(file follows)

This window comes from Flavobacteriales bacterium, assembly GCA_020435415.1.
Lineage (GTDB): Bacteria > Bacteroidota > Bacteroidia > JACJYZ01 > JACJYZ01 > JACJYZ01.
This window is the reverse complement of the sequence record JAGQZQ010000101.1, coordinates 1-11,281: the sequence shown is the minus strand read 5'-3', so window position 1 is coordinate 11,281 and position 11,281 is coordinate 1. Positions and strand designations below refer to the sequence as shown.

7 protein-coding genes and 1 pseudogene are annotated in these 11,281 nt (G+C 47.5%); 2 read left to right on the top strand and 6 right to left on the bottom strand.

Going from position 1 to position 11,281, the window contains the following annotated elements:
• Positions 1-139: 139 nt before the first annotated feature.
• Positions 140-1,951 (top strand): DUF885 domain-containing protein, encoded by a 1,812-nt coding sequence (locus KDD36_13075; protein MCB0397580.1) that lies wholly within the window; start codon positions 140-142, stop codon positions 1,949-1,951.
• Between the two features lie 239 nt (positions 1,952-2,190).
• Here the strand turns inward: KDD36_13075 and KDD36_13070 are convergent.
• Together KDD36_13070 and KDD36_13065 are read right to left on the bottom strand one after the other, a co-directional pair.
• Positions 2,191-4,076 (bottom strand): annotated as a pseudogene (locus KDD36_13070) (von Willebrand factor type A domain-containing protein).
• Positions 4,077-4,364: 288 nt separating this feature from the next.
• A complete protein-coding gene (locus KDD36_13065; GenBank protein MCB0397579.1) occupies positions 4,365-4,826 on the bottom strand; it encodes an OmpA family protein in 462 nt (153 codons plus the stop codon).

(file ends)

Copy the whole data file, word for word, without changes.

This window comes from Flavobacteriales bacterium, assembly GCA_020435415.1.
Lineage (GTDB): Bacteria > Bacteroidota > Bacteroidia > JACJYZ01 > JACJYZ01 > JACJYZ01.
This window is the reverse complement of the sequence record JAGQZQ010000101.1, coordinates 1-11,281: the sequence shown is the minus strand read 5'-3', so window position 1 is coordinate 11,281 and position 11,281 is coordinate 1. Positions and strand designations below refer to the sequence as shown.

7 protein-coding genes and 1 pseudogene are annotated in these 11,281 nt (G+C 47.5%); 2 read left to right on the top strand and 6 right to left on the bottom strand.

Going from position 1 to position 11,281, the window contains the following annotated elements:
• Positions 1-139: 139 nt before the first annotated feature.
• Positions 140-1,951 (top strand): DUF885 domain-containing protein, encoded by a 1,812-nt coding sequence (locus KDD36_13075; protein MCB0397580.1) that lies wholly within the window; start codon positions 140-142, stop codon positions 1,949-1,951.
• Between the two features lie 239 nt (positions 1,952-2,190).
• Here the strand turns inward: KDD36_13075 and KDD36_13070 are convergent.
• Together KDD36_13070 and KDD36_13065 are read right to left on the bottom strand one after the other, a co-directional pair.
• Positions 2,191-4,076 (bottom strand): annotated as a pseudogene (locus KDD36_13070) (von Willebrand factor type A domain-containing protein).
• Positions 4,077-4,364: 288 nt separating this feature from the next.
• A complete protein-coding gene (locus KDD36_13065; GenBank protein MCB0397579.1) occupies positions 4,365-4,826 on the bottom strand; it encodes an OmpA family protein in 462 nt (153 codons plus the stop codon).